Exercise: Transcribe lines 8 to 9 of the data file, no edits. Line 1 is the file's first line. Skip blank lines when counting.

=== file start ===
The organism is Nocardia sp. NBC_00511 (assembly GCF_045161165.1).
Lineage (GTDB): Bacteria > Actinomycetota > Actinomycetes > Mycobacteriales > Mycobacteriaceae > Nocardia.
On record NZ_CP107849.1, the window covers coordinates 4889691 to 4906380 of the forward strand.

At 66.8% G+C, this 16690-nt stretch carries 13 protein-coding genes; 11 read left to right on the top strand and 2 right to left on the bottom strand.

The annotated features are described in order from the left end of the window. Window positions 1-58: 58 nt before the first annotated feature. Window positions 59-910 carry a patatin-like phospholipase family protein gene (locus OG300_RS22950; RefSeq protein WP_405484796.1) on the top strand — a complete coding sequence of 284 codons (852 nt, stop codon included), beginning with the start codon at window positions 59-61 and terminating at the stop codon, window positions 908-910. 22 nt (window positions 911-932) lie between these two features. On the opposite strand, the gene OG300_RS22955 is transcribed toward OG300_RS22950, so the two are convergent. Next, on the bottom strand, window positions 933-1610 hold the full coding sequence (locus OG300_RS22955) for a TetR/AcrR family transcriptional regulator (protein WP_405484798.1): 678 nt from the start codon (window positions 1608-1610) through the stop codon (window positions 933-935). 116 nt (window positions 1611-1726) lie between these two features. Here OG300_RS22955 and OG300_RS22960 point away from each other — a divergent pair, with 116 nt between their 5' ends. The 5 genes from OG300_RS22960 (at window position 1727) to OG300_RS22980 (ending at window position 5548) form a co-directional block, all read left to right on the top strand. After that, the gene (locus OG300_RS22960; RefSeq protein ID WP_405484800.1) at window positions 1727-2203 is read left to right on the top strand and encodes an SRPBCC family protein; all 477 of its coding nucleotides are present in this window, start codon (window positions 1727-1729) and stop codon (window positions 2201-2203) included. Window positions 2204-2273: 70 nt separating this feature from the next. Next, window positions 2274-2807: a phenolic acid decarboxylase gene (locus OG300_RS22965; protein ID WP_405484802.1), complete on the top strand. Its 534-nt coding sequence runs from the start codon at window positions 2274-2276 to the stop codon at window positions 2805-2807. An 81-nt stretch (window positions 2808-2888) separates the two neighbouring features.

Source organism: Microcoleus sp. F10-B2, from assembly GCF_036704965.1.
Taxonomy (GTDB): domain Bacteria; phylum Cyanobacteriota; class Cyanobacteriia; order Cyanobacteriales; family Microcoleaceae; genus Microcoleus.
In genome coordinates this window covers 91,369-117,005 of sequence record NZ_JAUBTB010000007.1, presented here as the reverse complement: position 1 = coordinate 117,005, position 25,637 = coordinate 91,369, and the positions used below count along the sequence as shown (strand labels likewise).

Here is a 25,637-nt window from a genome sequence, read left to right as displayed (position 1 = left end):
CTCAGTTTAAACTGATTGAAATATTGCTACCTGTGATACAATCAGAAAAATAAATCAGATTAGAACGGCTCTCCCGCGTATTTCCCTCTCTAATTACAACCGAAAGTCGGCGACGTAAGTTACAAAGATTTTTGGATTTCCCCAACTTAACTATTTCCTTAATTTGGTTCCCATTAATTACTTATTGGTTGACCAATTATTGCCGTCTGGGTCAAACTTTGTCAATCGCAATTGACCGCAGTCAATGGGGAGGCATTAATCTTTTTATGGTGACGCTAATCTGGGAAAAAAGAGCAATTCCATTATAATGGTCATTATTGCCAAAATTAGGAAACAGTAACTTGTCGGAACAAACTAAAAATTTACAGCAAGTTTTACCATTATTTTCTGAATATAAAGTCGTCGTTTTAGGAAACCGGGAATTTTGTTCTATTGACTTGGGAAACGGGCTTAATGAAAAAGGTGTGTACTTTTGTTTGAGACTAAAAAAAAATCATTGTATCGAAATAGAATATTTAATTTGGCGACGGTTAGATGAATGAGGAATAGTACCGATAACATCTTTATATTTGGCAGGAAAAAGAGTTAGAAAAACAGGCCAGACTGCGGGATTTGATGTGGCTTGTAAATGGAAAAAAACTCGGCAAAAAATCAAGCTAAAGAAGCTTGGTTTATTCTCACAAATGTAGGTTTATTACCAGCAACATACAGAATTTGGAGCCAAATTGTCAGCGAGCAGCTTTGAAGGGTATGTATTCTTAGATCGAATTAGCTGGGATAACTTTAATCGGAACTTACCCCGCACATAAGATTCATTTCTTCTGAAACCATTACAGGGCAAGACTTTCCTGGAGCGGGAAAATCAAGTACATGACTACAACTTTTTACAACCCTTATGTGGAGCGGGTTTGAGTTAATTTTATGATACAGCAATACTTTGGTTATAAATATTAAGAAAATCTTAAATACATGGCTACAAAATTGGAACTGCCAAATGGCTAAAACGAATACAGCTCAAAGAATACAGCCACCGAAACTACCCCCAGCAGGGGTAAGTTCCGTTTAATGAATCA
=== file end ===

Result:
In genome coordinates this window covers 91,369-117,005 of sequence record NZ_JAUBTB010000007.1, presented here as the reverse complement: position 1 = coordinate 117,005, position 25,637 = coordinate 91,369, and the positions used below count along the sequence as shown (strand labels likewise).

Here is a 25,637-nt window from a genome sequence, read left to right as displayed (position 1 = left end):